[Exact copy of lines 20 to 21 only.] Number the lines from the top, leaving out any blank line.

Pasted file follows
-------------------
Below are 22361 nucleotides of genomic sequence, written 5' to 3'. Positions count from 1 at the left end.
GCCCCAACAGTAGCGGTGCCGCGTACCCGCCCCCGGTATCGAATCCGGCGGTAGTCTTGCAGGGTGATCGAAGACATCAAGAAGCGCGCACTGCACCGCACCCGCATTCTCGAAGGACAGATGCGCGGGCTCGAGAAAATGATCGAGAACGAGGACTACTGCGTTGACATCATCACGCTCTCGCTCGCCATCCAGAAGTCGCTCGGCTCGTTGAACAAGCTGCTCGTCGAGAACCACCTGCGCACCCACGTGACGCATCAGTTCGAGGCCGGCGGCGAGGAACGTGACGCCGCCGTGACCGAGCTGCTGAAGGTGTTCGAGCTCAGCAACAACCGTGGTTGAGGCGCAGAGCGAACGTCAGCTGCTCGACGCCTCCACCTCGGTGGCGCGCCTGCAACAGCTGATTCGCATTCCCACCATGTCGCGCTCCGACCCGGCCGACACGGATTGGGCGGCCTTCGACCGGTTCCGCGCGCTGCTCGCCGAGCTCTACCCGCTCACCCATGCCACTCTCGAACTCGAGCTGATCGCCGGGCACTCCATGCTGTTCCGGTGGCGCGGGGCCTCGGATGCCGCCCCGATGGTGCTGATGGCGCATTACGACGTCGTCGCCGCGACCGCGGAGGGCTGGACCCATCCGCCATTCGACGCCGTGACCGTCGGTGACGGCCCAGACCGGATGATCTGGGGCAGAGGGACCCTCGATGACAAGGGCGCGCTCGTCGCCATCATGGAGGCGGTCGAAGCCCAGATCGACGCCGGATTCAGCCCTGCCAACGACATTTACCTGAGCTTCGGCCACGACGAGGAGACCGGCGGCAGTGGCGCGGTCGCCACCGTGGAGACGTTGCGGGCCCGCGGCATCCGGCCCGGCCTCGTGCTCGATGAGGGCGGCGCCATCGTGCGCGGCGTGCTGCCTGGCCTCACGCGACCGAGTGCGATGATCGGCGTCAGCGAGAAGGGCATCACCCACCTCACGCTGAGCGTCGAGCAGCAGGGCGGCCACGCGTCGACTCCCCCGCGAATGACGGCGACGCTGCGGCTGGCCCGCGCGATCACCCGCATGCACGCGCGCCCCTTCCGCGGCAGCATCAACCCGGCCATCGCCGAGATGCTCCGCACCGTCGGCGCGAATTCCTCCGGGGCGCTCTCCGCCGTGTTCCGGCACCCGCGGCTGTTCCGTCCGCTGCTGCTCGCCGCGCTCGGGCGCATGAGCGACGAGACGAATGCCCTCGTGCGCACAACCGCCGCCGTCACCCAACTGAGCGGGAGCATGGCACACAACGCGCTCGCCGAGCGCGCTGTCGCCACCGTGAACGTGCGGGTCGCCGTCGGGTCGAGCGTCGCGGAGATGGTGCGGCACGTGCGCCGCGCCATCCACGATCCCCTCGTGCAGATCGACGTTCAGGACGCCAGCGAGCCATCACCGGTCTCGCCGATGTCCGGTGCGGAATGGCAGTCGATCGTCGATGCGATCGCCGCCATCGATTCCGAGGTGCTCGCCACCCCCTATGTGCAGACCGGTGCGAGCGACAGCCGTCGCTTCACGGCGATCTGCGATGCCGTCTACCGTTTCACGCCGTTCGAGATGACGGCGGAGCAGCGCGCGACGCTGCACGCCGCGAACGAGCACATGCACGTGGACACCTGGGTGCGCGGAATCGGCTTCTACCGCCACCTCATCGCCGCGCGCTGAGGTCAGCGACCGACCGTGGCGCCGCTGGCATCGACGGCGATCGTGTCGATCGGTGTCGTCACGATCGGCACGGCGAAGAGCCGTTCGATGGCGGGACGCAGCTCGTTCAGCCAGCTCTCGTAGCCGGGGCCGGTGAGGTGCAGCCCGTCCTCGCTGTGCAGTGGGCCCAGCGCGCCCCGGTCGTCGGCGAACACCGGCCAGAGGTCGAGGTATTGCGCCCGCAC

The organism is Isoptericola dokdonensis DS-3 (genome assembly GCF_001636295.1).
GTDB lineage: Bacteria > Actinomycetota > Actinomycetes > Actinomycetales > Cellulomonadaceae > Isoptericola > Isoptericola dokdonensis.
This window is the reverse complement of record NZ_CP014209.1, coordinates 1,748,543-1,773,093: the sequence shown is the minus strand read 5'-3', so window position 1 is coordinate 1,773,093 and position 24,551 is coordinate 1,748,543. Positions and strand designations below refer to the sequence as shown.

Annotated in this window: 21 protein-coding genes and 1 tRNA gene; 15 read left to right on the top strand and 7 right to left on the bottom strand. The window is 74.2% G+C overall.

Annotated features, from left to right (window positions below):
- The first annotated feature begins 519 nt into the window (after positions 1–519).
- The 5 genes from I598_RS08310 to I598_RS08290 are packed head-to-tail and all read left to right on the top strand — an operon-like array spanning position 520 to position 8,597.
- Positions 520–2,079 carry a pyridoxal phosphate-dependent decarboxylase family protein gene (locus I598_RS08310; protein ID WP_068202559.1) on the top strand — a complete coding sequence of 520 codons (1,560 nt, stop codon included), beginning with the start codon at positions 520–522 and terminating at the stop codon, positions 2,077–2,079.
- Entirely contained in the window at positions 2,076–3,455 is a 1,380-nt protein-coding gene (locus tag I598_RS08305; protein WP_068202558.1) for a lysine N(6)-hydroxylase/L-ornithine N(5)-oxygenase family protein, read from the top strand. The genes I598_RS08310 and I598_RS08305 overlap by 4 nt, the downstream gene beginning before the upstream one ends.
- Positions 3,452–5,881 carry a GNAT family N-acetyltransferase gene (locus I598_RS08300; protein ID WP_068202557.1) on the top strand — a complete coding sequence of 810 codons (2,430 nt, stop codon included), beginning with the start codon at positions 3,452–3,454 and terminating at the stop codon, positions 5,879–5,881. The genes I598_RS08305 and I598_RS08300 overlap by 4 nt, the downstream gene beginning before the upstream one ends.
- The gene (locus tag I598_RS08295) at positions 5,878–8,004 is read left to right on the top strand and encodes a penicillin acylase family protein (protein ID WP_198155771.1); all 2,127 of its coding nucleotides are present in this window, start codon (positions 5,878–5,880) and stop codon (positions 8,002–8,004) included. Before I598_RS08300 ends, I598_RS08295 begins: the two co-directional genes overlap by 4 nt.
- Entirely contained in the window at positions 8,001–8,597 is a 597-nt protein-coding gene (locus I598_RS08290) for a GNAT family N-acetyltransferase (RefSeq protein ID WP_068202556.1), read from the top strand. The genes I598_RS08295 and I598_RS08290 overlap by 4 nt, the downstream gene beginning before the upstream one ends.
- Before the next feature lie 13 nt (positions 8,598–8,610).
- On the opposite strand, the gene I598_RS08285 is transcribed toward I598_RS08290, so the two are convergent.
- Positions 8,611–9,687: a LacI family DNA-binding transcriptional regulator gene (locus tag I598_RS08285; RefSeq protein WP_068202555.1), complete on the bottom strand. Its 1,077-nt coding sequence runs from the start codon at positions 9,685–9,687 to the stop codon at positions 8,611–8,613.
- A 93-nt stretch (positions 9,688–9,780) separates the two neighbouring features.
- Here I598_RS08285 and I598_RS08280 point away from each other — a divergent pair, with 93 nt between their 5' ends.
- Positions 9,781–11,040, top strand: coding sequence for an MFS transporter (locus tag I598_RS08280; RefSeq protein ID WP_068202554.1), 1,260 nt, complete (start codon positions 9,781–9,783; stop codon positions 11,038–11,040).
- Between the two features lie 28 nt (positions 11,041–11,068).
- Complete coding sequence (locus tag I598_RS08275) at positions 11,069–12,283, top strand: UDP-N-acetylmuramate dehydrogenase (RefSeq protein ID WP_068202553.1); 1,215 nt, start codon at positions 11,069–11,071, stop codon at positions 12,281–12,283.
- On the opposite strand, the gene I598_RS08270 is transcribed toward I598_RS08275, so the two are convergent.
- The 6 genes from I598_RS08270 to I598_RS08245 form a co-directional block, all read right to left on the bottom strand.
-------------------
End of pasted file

- Positions 9,781–11,040, top strand: coding sequence for an MFS transporter (locus tag I598_RS08280; RefSeq protein ID WP_068202554.1), 1,260 nt, complete (start codon positions 9,781–9,783; stop codon positions 11,038–11,040).
- Between the two features lie 28 nt (positions 11,041–11,068).